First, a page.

It is "imperative" that the Bureau of Ocean Energy Management, Regulation and Enforcement (BOEMRE) quickly resume issuing permits for shallow-water drilling, according to researchers at the Maguire Energy Institute at Southern Methodist University's (SMU) Cox School of Business, who found that the slowdown in approving shallow-water operations "has very serious economic implications for the [Gulf Coast] region that rival or exceed those of the spill and moratorium" that preceded it.

"At a time when every respected study agrees on the need to increase all sources of domestic energy, offshore drilling bans, excessive regulation and higher taxes and fees on oil and gas production will do just the opposite," the researchers concluded.

Nearly 40,000 jobs related to the Gulf of Mexico's (GOM) shallow-water (500 feet or less) drilling industry have been placed in jeopardy by the Department of Interior's "apparent decision to slow-walk the shallow-water permit approval process," according to the study.

If 75% of rigs become stacked as a result of inaction on issuing permits, "the direct economic losses to the nation's businesses and workers could exceed $4.3 billion," a figure that balloons to more than $12.5 billion when the ripple effects of lower indirect and induced spending are added to the equation, the researchers said.

Because shallow-water operators tend to be small, independent companies, they are particularly vulnerable to the effects of the de facto moratorium, which is "especially harmful to both them and the small businesses along the Gulf Coast that support them," according to the report.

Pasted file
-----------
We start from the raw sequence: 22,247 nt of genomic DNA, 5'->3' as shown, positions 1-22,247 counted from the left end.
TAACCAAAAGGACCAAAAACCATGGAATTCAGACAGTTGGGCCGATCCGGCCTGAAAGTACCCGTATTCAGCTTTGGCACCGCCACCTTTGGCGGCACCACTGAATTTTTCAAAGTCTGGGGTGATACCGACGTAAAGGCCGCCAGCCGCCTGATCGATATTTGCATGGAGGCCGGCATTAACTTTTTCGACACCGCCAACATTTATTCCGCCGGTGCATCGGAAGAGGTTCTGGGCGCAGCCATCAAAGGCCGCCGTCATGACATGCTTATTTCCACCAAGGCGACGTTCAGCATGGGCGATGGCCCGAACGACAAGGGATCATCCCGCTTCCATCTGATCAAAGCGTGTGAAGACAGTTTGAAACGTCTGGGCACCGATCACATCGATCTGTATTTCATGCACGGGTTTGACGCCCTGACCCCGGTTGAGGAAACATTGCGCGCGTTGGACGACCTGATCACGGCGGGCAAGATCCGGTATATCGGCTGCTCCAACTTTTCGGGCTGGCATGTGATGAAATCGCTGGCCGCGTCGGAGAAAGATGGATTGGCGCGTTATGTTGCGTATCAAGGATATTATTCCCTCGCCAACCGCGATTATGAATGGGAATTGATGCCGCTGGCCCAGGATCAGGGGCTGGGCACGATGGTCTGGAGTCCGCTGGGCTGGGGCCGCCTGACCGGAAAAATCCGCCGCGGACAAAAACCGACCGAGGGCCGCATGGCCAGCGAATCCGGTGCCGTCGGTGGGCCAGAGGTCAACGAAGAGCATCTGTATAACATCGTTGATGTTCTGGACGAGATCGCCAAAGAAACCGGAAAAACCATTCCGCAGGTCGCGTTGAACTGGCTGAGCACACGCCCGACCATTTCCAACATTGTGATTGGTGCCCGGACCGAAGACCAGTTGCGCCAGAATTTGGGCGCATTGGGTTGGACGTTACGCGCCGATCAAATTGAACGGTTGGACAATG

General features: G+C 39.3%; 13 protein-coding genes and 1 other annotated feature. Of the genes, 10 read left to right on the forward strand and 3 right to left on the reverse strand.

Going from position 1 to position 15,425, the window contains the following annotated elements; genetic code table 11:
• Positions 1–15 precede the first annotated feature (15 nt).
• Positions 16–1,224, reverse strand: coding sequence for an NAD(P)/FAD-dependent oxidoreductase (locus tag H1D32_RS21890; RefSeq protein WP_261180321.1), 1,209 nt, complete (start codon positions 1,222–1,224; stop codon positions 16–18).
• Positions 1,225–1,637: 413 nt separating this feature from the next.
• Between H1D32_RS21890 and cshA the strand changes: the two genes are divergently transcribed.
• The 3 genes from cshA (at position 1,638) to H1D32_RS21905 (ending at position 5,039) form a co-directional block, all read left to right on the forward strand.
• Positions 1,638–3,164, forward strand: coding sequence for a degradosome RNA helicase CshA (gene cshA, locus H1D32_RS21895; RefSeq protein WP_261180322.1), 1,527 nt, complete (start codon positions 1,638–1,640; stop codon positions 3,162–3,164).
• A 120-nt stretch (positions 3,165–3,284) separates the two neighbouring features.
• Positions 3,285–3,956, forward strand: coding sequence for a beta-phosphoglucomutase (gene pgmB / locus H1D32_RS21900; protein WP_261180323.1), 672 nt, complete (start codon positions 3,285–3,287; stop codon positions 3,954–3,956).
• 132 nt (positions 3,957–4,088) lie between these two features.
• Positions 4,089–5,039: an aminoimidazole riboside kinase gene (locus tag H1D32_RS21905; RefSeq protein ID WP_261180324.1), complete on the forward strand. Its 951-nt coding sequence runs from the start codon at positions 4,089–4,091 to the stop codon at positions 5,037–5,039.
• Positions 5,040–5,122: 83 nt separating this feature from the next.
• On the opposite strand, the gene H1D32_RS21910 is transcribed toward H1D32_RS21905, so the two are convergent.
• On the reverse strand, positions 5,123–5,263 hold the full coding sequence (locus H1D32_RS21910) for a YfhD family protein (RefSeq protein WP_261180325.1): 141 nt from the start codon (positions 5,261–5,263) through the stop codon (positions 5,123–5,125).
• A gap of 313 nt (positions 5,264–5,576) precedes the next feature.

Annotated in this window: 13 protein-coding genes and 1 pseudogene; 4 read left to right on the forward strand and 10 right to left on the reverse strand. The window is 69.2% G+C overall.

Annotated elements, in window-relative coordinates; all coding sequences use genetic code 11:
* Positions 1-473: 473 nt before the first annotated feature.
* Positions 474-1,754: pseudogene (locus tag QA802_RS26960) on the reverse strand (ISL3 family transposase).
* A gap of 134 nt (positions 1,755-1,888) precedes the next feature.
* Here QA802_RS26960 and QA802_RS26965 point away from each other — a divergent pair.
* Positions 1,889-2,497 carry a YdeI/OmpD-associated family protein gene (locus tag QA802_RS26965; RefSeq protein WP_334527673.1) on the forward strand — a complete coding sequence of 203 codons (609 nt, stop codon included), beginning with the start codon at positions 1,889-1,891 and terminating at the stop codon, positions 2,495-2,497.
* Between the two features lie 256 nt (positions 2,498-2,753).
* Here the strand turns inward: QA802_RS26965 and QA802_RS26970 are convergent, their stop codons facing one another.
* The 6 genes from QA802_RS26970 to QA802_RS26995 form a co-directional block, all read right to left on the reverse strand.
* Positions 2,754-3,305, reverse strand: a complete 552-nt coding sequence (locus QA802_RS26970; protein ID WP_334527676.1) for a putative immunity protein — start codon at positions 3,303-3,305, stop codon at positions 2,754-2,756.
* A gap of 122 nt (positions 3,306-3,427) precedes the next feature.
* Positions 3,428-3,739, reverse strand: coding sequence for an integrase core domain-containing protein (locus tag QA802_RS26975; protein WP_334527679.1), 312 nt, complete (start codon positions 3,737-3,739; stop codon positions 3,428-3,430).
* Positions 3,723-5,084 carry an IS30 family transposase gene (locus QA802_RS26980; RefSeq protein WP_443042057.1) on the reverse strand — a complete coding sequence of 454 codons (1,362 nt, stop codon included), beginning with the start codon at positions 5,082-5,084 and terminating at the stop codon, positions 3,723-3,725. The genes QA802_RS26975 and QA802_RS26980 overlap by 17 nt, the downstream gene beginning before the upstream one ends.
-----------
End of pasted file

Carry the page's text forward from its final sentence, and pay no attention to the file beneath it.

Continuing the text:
While the Obama administration imposed a six-month moratorium on drilling in the deepwater GOM, drillers in shallow waters say they have been subject to an indefinite de facto moratorium by the department's requirement that they meet stringent safety and environmental requirements before they can drill new wells (see Daily GPI, June 4).

BOEMRE Director Michael Bromwich said recently that he understands the frustration of shallow-water drillers in the Gulf of Mexico as they face a slower permit approval process, but he said safety will not be compromised (see Daily GPI, Sept. 14). Since June 8, 13 applications for permits to drills have been submitted to BOEMRE, of which five have been approved, Bromwich said. A sixth shallow-water permit was recently issued, according to the SMU researchers, who said 10-15 permits were issued monthly prior to the April 20 Deepwater Horizon disaster.

The SMU study were generally in line with a Moody's Analytics report issued in late July, which projected that an estimated $1.2 billion in economic output and 17,000 jobs would be lost in the Gulf Coast states by the end of the year, even if BP plc's busted Macondo well was plugged by its deadline (see Daily GPI, July 21). And in the first six months of the drilling ban, Louisiana State University economist Joseph F. Mason sees the moratorium causing a permanent loss of more than 8,000 jobs, nearly $500 million in wages and more than $2.1 billion in economic activity in the Gulf region alone.

A recent Obama administration study concluded that the economic impact of the six-month moratorium on deepwater drilling in the Gulf of Mexico has not been as devastating as some economists projected (see Daily GPI, Sept. 20). That study did not examine the economic impact of the slowdown of drilling in shallow waters.

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